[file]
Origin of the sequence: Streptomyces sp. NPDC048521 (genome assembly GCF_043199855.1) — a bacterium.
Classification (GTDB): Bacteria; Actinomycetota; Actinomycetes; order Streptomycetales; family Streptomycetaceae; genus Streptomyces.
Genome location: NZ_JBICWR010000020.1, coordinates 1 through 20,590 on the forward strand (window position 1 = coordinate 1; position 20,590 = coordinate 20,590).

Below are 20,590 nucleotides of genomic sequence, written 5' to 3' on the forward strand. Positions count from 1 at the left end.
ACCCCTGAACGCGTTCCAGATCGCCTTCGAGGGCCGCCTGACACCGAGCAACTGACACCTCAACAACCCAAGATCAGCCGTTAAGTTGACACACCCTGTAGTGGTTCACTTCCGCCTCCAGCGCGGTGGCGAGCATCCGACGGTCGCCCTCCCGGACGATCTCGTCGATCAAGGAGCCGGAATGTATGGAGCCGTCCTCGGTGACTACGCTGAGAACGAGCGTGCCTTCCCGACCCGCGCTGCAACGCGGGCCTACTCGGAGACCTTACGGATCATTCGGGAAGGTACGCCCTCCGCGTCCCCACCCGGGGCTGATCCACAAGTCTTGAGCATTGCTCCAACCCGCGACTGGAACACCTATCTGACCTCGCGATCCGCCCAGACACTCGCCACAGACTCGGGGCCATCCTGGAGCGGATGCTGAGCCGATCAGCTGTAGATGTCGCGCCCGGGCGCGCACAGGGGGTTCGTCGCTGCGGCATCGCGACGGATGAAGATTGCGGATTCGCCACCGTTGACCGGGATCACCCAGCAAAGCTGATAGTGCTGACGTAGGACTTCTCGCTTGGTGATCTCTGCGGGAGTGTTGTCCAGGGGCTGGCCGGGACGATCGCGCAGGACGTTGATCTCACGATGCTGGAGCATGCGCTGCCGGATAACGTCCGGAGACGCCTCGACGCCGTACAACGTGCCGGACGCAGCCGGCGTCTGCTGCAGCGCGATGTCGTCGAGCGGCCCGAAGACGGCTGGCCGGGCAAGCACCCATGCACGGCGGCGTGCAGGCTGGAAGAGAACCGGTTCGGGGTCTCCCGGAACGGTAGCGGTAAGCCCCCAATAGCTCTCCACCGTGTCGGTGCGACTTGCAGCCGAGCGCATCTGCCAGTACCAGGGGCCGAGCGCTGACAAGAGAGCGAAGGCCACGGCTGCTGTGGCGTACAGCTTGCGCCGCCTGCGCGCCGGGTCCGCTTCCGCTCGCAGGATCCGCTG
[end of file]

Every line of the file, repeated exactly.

Origin of the sequence: Streptomyces sp. NPDC048521 (genome assembly GCF_043199855.1) — a bacterium.
Classification (GTDB): Bacteria; Actinomycetota; Actinomycetes; order Streptomycetales; family Streptomycetaceae; genus Streptomyces.
Genome location: NZ_JBICWR010000020.1, coordinates 1 through 20,590 on the forward strand (window position 1 = coordinate 1; position 20,590 = coordinate 20,590).

Below are 20,590 nucleotides of genomic sequence, written 5' to 3' on the forward strand. Positions count from 1 at the left end.
ACCCCTGAACGCGTTCCAGATCGCCTTCGAGGGCCGCCTGACACCGAGCAACTGACACCTCAACAACCCAAGATCAGCCGTTAAGTTGACACACCCTGTAGTGGTTCACTTCCGCCTCCAGCGCGGTGGCGAGCATCCGACGGTCGCCCTCCCGGACGATCTCGTCGATCAAGGAGCCGGAATGTATGGAGCCGTCCTCGGTGACTACGCTGAGAACGAGCGTGCCTTCCCGACCCGCGCTGCAACGCGGGCCTACTCGGAGACCTTACGGATCATTCGGGAAGGTACGCCCTCCGCGTCCCCACCCGGGGCTGATCCACAAGTCTTGAGCATTGCTCCAACCCGCGACTGGAACACCTATCTGACCTCGCGATCCGCCCAGACACTCGCCACAGACTCGGGGCCATCCTGGAGCGGATGCTGAGCCGATCAGCTGTAGATGTCGCGCCCGGGCGCGCACAGGGGGTTCGTCGCTGCGGCATCGCGACGGATGAAGATTGCGGATTCGCCACCGTTGACCGGGATCACCCAGCAAAGCTGATAGTGCTGACGTAGGACTTCTCGCTTGGTGATCTCTGCGGGAGTGTTGTCCAGGGGCTGGCCGGGACGATCGCGCAGGACGTTGATCTCACGATGCTGGAGCATGCGCTGCCGGATAACGTCCGGAGACGCCTCGACGCCGTACAACGTGCCGGACGCAGCCGGCGTCTGCTGCAGCGCGATGTCGTCGAGCGGCCCGAAGACGGCTGGCCGGGCAAGCACCCATGCACGGCGGCGTGCAGGCTGGAAGAGAACCGGTTCGGGGTCTCCCGGAACGGTAGCGGTAAGCCCCCAATAGCTCTCCACCGTGTCGGTGCGACTTGCAGCCGAGCGCATCTGCCAGTACCAGGGGCCGAGCGCTGACAAGAGAGCGAAGGCCACGGCTGCTGTGGCGTACAGCTTGCGCCGCCTGCGCGCCGGGTCCGCTTCCGCTCGCAGGATCCGCTG